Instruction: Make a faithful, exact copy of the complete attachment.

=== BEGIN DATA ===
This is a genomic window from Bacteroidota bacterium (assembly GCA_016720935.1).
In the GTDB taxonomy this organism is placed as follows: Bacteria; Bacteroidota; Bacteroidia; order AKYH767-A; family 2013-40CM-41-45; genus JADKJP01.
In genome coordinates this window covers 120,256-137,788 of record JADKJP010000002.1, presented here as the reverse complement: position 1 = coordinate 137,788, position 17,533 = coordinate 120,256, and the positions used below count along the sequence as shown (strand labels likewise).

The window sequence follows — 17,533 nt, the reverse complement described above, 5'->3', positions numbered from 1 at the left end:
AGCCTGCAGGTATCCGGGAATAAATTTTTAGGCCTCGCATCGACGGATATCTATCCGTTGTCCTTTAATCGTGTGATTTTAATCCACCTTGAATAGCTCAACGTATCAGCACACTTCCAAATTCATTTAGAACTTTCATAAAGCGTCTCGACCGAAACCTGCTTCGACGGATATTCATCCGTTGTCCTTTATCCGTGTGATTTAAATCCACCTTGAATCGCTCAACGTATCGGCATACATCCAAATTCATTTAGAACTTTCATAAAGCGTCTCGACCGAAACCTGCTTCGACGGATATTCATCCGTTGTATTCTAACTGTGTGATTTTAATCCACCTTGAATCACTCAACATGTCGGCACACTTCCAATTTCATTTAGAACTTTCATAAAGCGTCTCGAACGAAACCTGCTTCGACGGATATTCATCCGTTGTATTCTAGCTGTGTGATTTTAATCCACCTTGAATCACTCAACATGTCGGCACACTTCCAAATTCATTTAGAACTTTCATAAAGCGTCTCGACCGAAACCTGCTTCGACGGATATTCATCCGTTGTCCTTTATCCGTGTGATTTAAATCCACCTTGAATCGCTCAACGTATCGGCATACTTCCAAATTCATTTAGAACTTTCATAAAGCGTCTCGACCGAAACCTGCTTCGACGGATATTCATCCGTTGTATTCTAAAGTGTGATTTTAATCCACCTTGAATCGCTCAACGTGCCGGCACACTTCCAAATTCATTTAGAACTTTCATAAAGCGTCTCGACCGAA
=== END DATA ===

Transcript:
This is a genomic window from Bacteroidota bacterium (assembly GCA_016720935.1).
In the GTDB taxonomy this organism is placed as follows: Bacteria; Bacteroidota; Bacteroidia; order AKYH767-A; family 2013-40CM-41-45; genus JADKJP01.
In genome coordinates this window covers 120,256-137,788 of record JADKJP010000002.1, presented here as the reverse complement: position 1 = coordinate 137,788, position 17,533 = coordinate 120,256, and the positions used below count along the sequence as shown (strand labels likewise).

The window sequence follows — 17,533 nt, the reverse complement described above, 5'->3', positions numbered from 1 at the left end:
AGCCTGCAGGTATCCGGGAATAAATTTTTAGGCCTCGCATCGACGGATATCTATCCGTTGTCCTTTAATCGTGTGATTTTAATCCACCTTGAATAGCTCAACGTATCAGCACACTTCCAAATTCATTTAGAACTTTCATAAAGCGTCTCGACCGAAACCTGCTTCGACGGATATTCATCCGTTGTCCTTTATCCGTGTGATTTAAATCCACCTTGAATCGCTCAACGTATCGGCATACATCCAAATTCATTTAGAACTTTCATAAAGCGTCTCGACCGAAACCTGCTTCGACGGATATTCATCCGTTGTATTCTAACTGTGTGATTTTAATCCACCTTGAATCACTCAACATGTCGGCACACTTCCAATTTCATTTAGAACTTTCATAAAGCGTCTCGAACGAAACCTGCTTCGACGGATATTCATCCGTTGTATTCTAGCTGTGTGATTTTAATCCACCTTGAATCACTCAACATGTCGGCACACTTCCAAATTCATTTAGAACTTTCATAAAGCGTCTCGACCGAAACCTGCTTCGACGGATATTCATCCGTTGTCCTTTATCCGTGTGATTTAAATCCACCTTGAATCGCTCAACGTATCGGCATACTTCCAAATTCATTTAGAACTTTCATAAAGCGTCTCGACCGAAACCTGCTTCGACGGATATTCATCCGTTGTATTCTAAAGTGTGATTTTAATCCACCTTGAATCGCTCAACGTGCCGGCACACTTCCAAATTCATTTAGAACTTTCATAAAGCGTCTCGACCGAA